Debbie: Gary, you are a powerful, charismatic man. And I was seduced by you. We had a whirlwind affair, and we cared for each other. But…
Debbie: You and me ain’t built for the long-haul. You and me are both volatile, selfish people.
Gary: We are a good match.
Debbie: We are a lit match on dry leaves. And I’ve caused too many fires as it is.
The fated “romance” of Debbie and Gary is a catalyst, but not the central story of the play. However the above is one of the tamer examples of the hyperbolic dialogue in the white trash soap opera of Rantoul and Die. It is even more ironic when it is known that audiences hear this dialogue uttered between middle-aged factory workers and Dairy Queen employees with “heavy Midwestern accents.” The result is 2 hour, often shocking, vulgarity ridden, snort-inducing free-for-all that tells us everyone, regardless of demographic, has been damaged by the selfish delusions of what defines a life worth living.
For my wider audience: The setting, Rantoul, IL is a city in West Central Illinois that was anchored in, and prospered and grew, since the 1930’s by the presence of Chanute Air Force Base. The closing of the base in 1993, and the further indignities of the Great Recession have left the town, like many others in our nation a shell of their former glories. The title is a convergence the name of this town and the manufacturing process of “tool and die making” in which trained machinists create the basic components used in myriad manufacturing processes. This skilled and well-paid occupation provided a dignified life for the “makers” and their families for generations. In the play, 4 actors portray, satirize and lament the current state of affairs reflected in the oft-recurring tragic economic cycle. Now they are left to watch an endless stream of reality shows and soap operas that twist a knife in human vulnerability.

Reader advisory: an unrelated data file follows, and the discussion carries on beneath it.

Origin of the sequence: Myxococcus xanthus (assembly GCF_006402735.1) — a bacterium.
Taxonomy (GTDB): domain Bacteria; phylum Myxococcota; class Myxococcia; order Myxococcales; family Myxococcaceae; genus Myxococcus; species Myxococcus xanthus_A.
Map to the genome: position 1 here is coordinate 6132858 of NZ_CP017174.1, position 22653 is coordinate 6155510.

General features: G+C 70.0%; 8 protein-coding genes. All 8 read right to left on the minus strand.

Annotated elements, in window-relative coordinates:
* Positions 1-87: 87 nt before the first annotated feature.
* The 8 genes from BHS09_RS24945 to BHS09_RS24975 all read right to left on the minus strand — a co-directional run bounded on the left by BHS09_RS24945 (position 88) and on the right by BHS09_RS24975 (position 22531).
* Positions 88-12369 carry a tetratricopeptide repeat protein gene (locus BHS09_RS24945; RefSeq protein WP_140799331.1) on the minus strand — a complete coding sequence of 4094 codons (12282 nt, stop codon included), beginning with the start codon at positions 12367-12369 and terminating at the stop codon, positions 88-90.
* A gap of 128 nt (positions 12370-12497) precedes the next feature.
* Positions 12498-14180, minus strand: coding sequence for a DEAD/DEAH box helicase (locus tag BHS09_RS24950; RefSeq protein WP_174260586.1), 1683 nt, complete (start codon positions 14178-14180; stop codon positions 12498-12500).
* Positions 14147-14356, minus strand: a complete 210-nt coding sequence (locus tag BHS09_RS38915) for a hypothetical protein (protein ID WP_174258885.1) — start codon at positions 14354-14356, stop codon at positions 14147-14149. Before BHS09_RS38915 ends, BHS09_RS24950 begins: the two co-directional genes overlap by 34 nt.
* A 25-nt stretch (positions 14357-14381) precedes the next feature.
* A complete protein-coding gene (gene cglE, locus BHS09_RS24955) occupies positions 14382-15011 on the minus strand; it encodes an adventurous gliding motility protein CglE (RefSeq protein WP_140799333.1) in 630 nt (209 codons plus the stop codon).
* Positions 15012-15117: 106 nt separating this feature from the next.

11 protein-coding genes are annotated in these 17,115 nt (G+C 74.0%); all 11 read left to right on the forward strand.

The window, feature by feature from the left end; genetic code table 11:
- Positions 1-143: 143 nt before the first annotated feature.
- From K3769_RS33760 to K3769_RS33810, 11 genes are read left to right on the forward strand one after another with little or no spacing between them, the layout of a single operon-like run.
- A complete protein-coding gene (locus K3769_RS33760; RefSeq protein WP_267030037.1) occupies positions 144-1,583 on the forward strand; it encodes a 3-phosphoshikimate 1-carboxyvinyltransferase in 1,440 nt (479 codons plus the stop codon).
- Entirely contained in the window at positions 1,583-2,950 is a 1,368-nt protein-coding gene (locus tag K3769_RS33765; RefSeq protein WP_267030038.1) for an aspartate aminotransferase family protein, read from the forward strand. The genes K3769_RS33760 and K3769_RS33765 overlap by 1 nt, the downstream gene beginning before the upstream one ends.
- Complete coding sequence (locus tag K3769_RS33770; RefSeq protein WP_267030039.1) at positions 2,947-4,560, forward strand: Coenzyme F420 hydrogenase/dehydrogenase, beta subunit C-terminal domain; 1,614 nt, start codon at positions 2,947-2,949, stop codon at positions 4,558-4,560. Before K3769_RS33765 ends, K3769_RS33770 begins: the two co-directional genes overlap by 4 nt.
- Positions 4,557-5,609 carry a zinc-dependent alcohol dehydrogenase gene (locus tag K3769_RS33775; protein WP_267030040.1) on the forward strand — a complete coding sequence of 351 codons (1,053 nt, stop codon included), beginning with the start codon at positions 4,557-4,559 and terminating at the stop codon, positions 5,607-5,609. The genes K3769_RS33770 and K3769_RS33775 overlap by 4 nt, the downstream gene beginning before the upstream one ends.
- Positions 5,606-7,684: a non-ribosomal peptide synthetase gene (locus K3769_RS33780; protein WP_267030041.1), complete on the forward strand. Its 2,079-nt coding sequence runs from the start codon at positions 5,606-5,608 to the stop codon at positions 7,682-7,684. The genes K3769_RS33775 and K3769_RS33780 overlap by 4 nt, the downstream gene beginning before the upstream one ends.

Snort-inducing: Comedy that forces a guttural noise from the nostrils despite the intellect telling you, “I shouldn’t laugh at this.” This play is full of it. It is therefore not surprising that the playwright is the writer and executive producer of TV’s Two and a Half Men. Please recall that in the midst of the sitcom’s tremendous success, one of the “two men” was fired and forced into rehab and the “half-man” found religion and publically distanced himself from the program and its content. Know then that the playwright and self-same purveyor of prurient interest here frees himself of the censors of primetime television. The gloves are off! The opening monologue segues from coitus to fellatio in 2 and a half minutes. I’m saddened to say that I can’t think of theatre within 80 miles that might feel safe putting this on their stage.
Cast: 2 men / 2 women (late 30s-50s)
Set: Single interior: the living room of a “small run-down house in Rantoul, IL”
Costumes: Distressed contemporary with pieces of at least 1 Dairy Queen uniform
Censorial concerns: Most everything line of dialogue.
- Born in Urbana, IL about ten miles from Rantoul
- Writer and executive producer of TV’s Two and a Half Men and Mike & Molly
- 4 plays, professionally produced in major cities
- Los Angeles, 2009
- “An original and devastatingly funny new play…blunt, raw and reckless.” —Hollywood Reporter
- Chicago, 2011
- Jeff Recommended
- Chicago Magazine’s THE FIVE
- Chicago Now’s “must see”
- CBS Chicago’s “Best things to do”
- WBEZ’s Critics Pick
- Four Stars from Chicago Theater Style
- Highly recommended by Catey Sullivan (Examiner/Chicago Theater Blog)
- New York (Off-Broadway), 2013
- “The audaciously crude and equally entertaining dark comedy.” —New York Daily News
Recommendation: STRONG with sadness. Somebody do this play. I will travel to see it, pay full price for tickets, and promote its attendance on this blog and with other social media at my disposal.
Available for lending from University Library at University of Illinois, Urbana-Champaign, IL